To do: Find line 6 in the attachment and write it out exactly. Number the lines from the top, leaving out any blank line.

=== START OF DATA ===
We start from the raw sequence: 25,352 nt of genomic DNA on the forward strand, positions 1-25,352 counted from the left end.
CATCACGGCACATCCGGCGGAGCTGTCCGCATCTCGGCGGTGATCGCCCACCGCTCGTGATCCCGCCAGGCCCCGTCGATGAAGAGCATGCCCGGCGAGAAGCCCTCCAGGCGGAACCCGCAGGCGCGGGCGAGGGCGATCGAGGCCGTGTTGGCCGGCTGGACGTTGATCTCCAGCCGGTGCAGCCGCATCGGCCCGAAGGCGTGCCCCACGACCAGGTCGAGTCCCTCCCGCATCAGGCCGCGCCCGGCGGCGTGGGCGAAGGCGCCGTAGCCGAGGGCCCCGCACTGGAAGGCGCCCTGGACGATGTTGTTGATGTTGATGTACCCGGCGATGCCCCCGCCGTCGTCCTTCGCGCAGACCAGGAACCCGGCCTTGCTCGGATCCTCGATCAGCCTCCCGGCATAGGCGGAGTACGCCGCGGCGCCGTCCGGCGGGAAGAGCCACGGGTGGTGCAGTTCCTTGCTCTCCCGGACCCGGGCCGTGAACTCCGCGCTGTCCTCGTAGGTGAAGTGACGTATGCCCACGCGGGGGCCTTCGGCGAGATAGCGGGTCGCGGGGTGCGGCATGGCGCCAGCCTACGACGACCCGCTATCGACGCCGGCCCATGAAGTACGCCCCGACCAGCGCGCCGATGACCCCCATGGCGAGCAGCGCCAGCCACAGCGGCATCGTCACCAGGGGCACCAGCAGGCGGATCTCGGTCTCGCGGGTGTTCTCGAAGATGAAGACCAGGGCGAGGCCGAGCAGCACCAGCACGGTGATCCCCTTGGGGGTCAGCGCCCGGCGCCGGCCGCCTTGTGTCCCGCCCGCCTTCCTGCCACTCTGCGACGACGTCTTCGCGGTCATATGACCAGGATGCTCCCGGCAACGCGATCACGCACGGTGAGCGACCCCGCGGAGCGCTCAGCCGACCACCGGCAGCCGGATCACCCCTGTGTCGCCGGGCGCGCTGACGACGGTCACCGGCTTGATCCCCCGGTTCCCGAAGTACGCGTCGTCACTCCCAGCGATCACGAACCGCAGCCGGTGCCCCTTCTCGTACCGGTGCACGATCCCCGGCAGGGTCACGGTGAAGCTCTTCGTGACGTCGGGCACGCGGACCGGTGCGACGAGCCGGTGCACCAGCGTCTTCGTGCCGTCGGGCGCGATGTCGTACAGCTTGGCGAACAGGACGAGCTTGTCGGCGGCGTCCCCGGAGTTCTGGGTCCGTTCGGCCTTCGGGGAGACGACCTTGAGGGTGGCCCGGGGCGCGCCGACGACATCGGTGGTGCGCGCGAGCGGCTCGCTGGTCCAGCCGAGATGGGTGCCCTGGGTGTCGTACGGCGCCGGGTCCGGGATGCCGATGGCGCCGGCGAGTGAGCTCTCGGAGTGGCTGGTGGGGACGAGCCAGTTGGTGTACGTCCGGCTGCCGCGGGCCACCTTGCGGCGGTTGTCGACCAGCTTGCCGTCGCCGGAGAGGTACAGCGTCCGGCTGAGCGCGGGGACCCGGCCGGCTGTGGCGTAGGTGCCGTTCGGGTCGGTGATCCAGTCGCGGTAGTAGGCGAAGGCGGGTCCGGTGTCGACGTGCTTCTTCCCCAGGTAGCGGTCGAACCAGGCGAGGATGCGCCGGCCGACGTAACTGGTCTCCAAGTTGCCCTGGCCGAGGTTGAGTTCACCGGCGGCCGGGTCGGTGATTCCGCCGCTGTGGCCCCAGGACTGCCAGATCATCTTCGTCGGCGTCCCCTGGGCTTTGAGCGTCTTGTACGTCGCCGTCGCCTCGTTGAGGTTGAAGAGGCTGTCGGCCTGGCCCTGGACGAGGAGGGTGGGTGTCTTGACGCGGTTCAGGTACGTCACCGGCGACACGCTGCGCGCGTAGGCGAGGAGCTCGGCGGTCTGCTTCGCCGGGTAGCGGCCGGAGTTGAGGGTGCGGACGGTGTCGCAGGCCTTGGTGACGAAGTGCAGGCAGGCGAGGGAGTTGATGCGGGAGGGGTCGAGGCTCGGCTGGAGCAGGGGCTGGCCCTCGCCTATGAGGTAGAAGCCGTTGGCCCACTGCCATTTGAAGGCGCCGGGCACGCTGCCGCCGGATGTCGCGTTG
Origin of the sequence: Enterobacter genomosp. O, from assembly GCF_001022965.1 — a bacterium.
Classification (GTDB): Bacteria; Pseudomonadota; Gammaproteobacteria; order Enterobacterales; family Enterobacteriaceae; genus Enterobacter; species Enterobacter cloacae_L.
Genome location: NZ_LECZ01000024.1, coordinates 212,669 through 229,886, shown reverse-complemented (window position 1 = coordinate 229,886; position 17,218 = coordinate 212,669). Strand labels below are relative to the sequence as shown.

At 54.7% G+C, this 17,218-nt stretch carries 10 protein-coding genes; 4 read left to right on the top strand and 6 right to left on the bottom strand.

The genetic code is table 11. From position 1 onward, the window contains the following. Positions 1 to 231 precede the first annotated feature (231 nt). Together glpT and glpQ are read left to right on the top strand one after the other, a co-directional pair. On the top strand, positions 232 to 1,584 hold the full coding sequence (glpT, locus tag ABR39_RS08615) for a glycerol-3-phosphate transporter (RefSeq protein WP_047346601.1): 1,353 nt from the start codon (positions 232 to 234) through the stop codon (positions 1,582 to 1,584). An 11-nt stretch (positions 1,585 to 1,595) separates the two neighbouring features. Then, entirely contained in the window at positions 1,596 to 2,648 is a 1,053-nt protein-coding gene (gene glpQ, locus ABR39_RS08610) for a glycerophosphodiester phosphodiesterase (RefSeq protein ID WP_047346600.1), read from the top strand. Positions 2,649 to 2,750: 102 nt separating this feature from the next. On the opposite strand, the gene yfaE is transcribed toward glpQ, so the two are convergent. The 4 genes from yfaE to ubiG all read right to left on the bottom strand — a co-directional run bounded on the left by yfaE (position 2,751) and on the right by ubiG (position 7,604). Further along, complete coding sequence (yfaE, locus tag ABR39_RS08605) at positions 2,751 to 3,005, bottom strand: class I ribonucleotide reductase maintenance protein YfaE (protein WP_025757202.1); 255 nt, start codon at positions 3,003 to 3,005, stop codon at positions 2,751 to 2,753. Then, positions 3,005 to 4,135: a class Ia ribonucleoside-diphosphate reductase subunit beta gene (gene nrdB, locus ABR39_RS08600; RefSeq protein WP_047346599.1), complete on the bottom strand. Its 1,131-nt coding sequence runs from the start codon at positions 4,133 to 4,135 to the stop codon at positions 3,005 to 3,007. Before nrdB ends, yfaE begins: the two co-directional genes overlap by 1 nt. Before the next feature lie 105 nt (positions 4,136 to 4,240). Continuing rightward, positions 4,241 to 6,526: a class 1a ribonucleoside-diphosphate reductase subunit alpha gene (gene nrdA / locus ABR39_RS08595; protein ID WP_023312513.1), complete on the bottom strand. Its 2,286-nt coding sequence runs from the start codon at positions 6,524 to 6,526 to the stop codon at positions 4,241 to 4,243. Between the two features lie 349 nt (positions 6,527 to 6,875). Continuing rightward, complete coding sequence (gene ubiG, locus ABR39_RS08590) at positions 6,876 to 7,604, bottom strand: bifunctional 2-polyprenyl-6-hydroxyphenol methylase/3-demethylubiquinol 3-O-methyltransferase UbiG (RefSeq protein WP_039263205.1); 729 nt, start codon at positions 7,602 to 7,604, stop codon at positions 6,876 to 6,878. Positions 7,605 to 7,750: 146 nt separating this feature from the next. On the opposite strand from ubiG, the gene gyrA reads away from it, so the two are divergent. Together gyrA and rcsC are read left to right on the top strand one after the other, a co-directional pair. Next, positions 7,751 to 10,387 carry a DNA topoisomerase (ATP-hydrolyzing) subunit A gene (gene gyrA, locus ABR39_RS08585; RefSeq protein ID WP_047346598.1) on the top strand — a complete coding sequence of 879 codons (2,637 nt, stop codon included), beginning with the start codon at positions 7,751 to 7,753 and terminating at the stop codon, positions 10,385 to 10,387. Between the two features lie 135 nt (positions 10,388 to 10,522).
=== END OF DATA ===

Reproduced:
At 54.7% G+C, this 17,218-nt stretch carries 10 protein-coding genes; 4 read left to right on the top strand and 6 right to left on the bottom strand.